Several credible sources agree that symbolism can be defined as something that has a personal connection, a connection to feelings which are able to be connected to a variety of people, a condensed idea, and a repetition that increases the recognition of the symbol. Symbols are integrated into everyone's life, but are there to be interpreted because not all symbols have a single meaning but are abstract in thought. The symbol is like a code; because of the in depth and condensed meaning one has to take certain steps to understand the symbol. Symbols have integrity, or a truth to them, because they allow the reader to find an inner meaning to a work and also apply the meaning to themselves. For example, when we think of the word "door", we think of the actual meaning. We see the door from our house growing up, or the door that we slammed during our teenage years, but as we look at the word door with the steps used to identify a symbol, we find that word can symbolize a barricade or maybe even a new pathway to a new beginning. Symbols are controlled by the messages they send and the context that it is surrounding them, and in involving the feeling that is emitted by the word, the symbol then can be seen as a word that stands for something else or more than one thing. .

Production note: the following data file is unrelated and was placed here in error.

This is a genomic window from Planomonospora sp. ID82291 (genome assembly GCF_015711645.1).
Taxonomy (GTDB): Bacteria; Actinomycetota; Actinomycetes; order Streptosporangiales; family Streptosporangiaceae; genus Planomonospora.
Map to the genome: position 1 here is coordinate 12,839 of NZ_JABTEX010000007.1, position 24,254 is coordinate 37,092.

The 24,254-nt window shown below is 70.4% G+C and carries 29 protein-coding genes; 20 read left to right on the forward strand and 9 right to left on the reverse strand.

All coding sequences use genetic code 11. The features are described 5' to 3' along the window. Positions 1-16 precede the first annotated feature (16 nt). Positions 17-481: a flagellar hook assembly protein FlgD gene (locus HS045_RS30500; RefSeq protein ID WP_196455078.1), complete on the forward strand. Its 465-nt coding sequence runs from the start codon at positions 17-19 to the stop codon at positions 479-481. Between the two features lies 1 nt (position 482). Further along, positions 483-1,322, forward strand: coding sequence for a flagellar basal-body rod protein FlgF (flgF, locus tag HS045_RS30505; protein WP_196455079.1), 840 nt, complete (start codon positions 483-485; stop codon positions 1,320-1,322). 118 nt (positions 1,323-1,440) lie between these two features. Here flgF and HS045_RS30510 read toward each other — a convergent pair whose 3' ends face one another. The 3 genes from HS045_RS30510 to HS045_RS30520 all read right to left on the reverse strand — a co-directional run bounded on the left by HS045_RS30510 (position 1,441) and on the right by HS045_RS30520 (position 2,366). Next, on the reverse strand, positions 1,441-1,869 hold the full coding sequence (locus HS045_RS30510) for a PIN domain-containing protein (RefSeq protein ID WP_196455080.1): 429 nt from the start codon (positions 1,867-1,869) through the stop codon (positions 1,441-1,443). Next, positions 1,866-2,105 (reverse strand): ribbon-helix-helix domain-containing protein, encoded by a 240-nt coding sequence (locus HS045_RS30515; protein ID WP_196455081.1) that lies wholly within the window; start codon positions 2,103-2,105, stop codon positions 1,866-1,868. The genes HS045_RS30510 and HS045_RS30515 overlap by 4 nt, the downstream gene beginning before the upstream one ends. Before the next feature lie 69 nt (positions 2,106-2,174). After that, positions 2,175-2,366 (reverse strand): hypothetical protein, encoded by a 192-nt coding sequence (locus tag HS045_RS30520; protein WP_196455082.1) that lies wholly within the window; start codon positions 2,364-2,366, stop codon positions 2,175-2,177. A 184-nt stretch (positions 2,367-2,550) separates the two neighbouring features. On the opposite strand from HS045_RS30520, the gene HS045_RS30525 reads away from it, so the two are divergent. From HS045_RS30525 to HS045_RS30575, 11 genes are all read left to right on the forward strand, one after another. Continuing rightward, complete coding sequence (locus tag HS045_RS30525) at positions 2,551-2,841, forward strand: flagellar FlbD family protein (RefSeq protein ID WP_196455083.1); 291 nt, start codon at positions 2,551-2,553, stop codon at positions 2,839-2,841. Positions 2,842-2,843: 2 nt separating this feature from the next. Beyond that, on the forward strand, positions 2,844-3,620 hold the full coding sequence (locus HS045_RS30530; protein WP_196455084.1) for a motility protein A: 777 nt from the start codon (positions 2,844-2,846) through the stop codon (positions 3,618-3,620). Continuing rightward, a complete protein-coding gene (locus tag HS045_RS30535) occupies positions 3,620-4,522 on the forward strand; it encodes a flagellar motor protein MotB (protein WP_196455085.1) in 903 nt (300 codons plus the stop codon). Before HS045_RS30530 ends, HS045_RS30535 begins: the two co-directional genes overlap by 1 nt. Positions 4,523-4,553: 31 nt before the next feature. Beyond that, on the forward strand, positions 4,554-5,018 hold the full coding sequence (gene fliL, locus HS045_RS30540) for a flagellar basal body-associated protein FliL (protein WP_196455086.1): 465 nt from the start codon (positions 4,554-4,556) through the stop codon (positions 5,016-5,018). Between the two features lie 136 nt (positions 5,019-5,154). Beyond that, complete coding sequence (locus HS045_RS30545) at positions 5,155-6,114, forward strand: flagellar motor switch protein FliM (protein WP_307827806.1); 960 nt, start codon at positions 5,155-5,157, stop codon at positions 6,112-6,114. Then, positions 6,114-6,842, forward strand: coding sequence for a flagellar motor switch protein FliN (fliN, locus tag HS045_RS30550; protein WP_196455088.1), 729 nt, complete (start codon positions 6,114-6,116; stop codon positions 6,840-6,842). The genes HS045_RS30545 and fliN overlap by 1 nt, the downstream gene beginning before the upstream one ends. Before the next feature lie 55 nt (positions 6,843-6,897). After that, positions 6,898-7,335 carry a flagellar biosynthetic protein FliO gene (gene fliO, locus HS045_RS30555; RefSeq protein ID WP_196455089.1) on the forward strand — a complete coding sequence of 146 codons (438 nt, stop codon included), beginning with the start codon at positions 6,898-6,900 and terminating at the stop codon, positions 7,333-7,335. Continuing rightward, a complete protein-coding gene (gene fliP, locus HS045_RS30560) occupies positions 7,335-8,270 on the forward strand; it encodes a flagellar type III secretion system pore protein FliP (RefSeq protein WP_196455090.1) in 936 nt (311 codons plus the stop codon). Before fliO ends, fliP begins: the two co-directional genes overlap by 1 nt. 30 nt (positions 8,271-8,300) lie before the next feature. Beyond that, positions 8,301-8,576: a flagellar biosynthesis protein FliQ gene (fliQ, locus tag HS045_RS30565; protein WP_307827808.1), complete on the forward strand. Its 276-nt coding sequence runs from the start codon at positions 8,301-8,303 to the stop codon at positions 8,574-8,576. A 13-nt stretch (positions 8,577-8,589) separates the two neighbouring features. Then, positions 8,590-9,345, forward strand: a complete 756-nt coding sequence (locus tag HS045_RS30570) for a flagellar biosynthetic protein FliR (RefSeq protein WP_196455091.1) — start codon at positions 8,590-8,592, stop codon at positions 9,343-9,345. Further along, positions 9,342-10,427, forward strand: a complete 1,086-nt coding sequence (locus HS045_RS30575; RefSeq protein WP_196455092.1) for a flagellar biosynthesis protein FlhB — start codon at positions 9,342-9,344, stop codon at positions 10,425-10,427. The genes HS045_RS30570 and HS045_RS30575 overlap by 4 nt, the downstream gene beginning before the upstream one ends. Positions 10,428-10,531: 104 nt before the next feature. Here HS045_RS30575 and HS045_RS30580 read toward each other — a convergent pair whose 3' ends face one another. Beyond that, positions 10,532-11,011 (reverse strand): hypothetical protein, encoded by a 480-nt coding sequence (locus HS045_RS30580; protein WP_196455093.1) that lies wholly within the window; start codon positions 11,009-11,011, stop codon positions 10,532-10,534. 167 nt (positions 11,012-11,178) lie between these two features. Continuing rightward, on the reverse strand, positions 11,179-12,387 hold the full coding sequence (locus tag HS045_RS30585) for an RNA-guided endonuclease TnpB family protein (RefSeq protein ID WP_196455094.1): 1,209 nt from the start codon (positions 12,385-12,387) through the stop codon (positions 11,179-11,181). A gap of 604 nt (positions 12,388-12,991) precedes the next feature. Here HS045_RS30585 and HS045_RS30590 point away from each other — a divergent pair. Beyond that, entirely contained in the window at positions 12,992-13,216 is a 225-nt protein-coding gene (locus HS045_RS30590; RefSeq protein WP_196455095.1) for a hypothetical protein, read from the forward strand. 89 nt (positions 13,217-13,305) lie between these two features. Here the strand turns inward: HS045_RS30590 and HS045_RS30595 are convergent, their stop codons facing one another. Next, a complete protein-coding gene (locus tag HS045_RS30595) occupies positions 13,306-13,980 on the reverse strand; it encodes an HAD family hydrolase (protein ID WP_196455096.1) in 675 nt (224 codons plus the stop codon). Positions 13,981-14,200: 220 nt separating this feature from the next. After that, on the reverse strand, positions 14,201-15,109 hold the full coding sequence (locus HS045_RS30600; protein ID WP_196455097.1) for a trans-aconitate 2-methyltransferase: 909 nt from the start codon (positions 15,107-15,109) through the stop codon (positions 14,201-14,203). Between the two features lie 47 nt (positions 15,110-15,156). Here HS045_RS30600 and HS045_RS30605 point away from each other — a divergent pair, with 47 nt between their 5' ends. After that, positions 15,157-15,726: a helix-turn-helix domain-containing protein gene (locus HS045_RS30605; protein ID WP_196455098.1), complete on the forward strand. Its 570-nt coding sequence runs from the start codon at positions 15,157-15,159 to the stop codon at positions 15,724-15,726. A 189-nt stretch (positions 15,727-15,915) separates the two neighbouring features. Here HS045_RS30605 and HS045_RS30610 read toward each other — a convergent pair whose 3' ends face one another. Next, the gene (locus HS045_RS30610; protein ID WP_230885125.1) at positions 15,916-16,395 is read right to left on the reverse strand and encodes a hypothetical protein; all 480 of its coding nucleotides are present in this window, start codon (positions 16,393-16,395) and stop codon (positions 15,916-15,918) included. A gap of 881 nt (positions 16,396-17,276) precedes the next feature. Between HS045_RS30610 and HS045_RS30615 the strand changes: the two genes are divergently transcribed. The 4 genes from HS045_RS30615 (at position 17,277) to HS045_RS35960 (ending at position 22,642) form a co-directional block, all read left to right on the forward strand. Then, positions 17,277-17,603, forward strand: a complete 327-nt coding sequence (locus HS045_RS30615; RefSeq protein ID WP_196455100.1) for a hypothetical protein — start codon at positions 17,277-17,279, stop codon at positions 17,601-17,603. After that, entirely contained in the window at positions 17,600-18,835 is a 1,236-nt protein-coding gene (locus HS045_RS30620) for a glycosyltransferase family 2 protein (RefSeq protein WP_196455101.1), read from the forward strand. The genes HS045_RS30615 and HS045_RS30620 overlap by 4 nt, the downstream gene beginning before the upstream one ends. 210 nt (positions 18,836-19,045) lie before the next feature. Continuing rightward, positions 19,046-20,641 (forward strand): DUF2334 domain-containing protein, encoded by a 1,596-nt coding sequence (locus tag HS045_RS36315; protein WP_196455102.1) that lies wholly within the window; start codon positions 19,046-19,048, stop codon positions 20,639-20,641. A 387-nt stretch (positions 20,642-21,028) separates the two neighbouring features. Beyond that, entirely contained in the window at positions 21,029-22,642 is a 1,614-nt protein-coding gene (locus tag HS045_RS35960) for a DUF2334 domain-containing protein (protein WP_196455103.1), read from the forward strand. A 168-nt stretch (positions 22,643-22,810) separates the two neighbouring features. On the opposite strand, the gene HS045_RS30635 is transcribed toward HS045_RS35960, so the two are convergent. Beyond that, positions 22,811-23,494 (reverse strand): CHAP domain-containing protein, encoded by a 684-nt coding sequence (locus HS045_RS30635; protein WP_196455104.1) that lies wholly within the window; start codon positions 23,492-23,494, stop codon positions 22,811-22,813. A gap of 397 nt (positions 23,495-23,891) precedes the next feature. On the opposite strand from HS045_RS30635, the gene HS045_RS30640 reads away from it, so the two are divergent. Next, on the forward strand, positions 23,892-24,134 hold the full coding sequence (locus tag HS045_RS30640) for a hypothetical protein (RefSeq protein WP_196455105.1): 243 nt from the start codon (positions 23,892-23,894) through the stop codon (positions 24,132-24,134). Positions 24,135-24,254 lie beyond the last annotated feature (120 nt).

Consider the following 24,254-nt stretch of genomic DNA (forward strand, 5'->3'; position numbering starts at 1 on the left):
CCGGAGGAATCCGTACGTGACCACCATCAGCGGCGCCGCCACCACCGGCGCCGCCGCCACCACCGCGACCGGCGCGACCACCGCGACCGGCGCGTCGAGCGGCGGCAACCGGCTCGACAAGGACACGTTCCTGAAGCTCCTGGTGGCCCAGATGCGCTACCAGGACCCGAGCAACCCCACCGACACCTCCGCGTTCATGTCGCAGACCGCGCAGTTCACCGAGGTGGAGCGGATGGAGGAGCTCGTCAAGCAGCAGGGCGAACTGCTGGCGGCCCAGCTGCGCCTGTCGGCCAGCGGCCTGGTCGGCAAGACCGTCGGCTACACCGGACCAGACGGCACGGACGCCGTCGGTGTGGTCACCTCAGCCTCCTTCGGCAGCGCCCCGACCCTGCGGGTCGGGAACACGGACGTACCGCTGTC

Symbolic language links ideas, words or signs to meanings of theories that are represented in people lives. Symbols have manifold meanings because of different surroundings, associations, and context that all help to define what the symbol is. Since symbols have multiple meanings, this can be expanded to the separate experiences that are connected to the symbols. Literary symbols are seen throughout most novels, but are still hard to define or find because they mean more than what it is (Prinne 172). Sven Birkerts, author of "Literature", also acknowledges the abstract nature of the symbol and refers to symbols as having to "point outward" and so assisting in the addition of multiple meanings.